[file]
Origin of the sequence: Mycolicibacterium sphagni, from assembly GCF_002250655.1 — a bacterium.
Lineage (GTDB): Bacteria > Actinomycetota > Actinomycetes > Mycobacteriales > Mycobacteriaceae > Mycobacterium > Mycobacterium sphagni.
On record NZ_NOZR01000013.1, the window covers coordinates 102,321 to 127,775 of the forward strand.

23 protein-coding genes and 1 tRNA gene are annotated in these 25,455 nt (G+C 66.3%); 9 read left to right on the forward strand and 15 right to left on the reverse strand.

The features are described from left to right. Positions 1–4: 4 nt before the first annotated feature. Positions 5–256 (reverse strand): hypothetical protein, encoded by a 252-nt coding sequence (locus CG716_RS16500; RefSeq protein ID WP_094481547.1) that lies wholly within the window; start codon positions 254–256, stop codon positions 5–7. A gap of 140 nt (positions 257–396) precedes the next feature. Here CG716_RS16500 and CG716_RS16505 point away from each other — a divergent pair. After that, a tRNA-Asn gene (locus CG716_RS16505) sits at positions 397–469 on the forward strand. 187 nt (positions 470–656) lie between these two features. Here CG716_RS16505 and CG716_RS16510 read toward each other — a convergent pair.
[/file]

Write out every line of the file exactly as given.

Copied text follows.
Origin of the sequence: Mycolicibacterium sphagni, from assembly GCF_002250655.1 — a bacterium.
Lineage (GTDB): Bacteria > Actinomycetota > Actinomycetes > Mycobacteriales > Mycobacteriaceae > Mycobacterium > Mycobacterium sphagni.
On record NZ_NOZR01000013.1, the window covers coordinates 102,321 to 127,775 of the forward strand.

23 protein-coding genes and 1 tRNA gene are annotated in these 25,455 nt (G+C 66.3%); 9 read left to right on the forward strand and 15 right to left on the reverse strand.

The features are described from left to right. Positions 1–4: 4 nt before the first annotated feature. Positions 5–256 (reverse strand): hypothetical protein, encoded by a 252-nt coding sequence (locus CG716_RS16500; RefSeq protein ID WP_094481547.1) that lies wholly within the window; start codon positions 254–256, stop codon positions 5–7. A gap of 140 nt (positions 257–396) precedes the next feature. Here CG716_RS16500 and CG716_RS16505 point away from each other — a divergent pair. After that, a tRNA-Asn gene (locus CG716_RS16505) sits at positions 397–469 on the forward strand. 187 nt (positions 470–656) lie between these two features. Here CG716_RS16505 and CG716_RS16510 read toward each other — a convergent pair.